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Source:

Nursing2015

September 2005, Volume 35 Number 9 , p 18 - 20

Author

  • MICHAEL R. COHEN RPh, MS, ScD

Abstract


COHEN, MICHAEL R. RPh, MS, ScD

President of the Institute for Safe Medication Practices

When a patient with diabetes who was taking the insulin adjunct pramlintide acetate (Symlin) was admitted to a hospital for a different problem, the endocrinologist ordered “Symlin 20 units.” The patient had taken her vial from home for use in the hospital without the package insert.

Unfamiliar with the new drug, the pharmacist consulted a drug reference. Learning that doses are expressed in micrograms, he concluded that the endocrinologist must have meant to order 20 mcg. After the pharmacist and the nurse discussed the issue, the nurse entered the dose as 20 mcg in the patient's medication administration record (MAR).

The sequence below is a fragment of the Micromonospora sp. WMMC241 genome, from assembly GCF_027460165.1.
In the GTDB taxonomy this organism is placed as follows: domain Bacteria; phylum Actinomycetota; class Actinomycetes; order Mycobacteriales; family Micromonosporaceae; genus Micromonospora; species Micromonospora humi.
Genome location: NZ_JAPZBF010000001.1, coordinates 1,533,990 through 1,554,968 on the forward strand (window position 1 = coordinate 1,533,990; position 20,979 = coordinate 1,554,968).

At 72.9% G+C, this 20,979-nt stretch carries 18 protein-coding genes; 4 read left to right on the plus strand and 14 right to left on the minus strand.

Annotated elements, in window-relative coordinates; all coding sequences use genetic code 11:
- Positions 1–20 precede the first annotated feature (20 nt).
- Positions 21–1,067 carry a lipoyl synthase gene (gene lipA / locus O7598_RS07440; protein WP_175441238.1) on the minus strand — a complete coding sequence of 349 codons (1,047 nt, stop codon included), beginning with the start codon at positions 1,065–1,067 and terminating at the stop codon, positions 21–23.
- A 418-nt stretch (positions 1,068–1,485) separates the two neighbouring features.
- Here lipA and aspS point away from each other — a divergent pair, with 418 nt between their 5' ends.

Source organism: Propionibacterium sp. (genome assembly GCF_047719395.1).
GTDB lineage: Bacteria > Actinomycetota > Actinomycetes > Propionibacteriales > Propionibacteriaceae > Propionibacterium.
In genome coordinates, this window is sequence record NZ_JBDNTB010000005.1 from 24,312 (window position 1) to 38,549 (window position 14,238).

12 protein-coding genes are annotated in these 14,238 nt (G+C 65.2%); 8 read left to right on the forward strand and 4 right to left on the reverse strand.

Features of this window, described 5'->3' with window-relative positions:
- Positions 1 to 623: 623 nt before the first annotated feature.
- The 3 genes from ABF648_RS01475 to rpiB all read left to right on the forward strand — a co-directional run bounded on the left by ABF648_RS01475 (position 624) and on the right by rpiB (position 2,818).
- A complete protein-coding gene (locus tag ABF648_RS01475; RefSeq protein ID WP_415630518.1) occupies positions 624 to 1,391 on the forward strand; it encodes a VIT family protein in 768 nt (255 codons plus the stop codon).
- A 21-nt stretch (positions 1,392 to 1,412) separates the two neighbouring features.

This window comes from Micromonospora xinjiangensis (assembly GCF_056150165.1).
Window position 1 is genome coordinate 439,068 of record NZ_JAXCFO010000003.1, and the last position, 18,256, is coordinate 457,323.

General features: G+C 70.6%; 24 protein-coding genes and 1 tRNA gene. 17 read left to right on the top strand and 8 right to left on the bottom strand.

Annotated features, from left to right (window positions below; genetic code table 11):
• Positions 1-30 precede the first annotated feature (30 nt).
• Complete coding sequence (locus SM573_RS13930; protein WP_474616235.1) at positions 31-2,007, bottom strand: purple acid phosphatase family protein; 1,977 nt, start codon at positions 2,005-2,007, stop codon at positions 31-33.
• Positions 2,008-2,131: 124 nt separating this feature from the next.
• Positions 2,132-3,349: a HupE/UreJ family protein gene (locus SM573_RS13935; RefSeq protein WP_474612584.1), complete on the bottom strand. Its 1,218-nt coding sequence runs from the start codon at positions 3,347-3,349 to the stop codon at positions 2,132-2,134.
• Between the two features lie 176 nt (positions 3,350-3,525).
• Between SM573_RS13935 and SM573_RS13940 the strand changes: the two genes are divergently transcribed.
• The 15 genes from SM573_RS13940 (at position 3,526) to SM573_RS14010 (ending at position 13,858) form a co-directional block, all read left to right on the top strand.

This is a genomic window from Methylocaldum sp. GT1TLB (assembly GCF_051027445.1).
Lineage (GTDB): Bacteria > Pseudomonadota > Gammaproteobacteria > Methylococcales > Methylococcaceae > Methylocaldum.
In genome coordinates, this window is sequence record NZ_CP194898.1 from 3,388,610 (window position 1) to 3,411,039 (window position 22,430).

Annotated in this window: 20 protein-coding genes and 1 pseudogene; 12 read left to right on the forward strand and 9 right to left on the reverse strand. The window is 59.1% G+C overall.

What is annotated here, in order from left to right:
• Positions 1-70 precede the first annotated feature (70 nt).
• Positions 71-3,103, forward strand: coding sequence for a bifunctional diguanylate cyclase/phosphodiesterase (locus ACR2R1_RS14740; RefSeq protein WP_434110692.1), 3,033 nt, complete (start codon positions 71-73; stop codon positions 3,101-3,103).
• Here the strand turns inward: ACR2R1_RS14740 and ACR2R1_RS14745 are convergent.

Symlin is supplied in 5 ml vials at a concentration of 0.6 mg/ml. The manufacturer recommends using a U-100 insulin syringe to measure doses, so a “20 unit” dose equals 120 mcg. Because of the erroneous MAR entry, the patient received ...

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